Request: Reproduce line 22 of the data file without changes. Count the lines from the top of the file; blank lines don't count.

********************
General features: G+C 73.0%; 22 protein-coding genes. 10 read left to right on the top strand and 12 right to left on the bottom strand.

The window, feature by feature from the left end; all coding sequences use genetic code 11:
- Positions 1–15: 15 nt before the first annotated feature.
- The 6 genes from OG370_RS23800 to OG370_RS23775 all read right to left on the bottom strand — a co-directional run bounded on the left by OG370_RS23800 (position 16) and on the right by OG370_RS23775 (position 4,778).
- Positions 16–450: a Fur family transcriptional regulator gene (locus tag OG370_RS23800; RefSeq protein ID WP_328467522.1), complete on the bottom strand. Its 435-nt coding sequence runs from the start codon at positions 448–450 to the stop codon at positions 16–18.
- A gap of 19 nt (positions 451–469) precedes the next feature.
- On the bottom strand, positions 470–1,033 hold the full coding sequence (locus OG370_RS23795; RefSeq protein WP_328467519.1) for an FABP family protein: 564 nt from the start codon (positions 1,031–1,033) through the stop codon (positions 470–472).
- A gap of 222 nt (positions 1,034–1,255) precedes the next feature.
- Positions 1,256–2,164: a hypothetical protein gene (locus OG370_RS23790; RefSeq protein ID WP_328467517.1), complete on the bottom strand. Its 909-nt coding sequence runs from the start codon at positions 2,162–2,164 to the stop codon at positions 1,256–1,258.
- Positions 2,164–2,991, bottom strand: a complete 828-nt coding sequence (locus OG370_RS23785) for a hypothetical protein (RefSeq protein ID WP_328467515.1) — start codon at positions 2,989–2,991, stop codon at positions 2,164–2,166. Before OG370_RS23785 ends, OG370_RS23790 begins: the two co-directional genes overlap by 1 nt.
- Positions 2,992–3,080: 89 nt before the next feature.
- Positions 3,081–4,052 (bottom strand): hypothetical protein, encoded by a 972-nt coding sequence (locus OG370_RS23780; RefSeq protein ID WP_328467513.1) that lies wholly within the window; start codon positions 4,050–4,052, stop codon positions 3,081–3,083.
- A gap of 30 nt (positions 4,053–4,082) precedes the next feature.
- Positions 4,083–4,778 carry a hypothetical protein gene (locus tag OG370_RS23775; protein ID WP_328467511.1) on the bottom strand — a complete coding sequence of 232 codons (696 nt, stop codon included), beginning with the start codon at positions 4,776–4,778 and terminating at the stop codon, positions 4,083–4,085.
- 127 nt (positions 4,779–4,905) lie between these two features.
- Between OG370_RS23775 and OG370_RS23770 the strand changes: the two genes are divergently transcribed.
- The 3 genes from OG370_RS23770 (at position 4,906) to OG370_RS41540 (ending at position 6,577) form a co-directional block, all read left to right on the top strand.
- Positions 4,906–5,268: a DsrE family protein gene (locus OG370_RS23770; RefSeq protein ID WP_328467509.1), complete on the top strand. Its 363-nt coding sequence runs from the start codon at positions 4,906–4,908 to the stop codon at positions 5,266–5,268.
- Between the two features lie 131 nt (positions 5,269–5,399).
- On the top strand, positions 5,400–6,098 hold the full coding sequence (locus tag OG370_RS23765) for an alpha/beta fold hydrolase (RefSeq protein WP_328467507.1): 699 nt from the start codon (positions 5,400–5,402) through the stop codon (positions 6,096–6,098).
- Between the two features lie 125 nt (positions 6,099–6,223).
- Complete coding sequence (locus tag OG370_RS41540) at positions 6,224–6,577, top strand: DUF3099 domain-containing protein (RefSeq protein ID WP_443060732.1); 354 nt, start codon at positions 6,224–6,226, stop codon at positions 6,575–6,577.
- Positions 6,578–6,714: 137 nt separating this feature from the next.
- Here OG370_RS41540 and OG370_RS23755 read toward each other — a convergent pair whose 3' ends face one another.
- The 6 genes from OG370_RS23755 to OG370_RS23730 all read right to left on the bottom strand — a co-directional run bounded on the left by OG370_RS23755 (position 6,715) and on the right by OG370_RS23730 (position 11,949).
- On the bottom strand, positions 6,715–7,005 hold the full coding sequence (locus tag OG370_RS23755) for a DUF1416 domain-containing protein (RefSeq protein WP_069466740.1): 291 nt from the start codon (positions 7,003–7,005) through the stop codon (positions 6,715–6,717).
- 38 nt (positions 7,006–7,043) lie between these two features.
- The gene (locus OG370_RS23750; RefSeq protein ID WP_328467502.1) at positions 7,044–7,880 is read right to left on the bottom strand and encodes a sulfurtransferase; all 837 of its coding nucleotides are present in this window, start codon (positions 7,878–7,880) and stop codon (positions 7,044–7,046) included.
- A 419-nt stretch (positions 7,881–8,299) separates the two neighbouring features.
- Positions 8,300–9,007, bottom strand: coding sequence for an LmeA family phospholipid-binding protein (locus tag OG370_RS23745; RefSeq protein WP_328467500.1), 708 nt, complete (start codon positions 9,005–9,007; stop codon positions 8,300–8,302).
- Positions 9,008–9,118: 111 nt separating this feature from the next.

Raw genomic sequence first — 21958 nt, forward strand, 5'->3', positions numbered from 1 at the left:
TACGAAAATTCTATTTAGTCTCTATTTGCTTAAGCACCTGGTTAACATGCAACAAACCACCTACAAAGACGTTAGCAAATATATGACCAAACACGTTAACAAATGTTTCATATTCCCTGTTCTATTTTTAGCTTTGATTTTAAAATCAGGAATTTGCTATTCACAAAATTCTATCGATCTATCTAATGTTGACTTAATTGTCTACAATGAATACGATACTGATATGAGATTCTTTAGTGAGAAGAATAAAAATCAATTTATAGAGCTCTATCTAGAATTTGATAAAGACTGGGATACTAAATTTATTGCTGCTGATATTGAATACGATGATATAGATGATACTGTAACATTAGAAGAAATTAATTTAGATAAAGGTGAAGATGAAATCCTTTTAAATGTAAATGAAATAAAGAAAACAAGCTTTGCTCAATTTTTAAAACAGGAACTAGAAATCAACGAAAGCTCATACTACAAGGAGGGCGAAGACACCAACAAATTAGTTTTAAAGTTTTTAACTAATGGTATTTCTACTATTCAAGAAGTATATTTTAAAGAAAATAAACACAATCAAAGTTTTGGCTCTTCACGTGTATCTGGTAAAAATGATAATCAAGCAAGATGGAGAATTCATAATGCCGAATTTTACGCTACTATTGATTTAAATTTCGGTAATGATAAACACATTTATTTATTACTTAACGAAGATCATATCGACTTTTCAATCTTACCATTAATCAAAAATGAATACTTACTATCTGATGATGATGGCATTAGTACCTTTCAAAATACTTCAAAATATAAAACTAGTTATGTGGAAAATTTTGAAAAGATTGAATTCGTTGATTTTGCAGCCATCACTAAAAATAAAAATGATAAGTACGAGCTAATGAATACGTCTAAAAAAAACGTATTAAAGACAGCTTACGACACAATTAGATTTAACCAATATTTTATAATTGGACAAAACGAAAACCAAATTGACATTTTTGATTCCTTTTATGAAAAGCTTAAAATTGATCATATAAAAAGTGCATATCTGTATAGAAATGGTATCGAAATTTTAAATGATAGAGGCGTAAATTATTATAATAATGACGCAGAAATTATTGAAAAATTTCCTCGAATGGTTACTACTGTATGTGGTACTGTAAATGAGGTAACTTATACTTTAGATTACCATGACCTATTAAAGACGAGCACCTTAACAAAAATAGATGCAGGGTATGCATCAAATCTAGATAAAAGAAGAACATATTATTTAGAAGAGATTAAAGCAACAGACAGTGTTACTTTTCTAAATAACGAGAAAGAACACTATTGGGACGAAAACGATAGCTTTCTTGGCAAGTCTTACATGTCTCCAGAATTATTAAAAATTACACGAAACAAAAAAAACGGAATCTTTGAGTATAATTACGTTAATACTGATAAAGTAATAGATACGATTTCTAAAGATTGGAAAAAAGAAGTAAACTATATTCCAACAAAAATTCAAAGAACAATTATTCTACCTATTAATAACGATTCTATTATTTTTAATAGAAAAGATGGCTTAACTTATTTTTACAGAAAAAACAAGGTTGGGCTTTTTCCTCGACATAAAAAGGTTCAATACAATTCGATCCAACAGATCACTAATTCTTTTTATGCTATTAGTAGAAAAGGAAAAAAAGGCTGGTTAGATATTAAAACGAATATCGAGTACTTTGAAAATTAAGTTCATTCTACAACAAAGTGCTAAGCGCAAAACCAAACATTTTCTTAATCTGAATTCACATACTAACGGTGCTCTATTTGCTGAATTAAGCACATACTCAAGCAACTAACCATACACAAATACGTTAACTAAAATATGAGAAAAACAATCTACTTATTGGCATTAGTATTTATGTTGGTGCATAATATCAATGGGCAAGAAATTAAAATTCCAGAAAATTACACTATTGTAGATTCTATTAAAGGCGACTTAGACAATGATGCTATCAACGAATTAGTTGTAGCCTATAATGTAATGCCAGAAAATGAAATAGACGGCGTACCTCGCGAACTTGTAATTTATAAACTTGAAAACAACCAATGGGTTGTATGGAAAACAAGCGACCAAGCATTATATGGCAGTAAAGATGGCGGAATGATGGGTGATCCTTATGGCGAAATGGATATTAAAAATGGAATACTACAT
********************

- Complete coding sequence (locus tag OG370_RS41540) at positions 6,224–6,577, top strand: DUF3099 domain-containing protein (RefSeq protein ID WP_443060732.1); 354 nt, start codon at positions 6,224–6,226, stop codon at positions 6,575–6,577.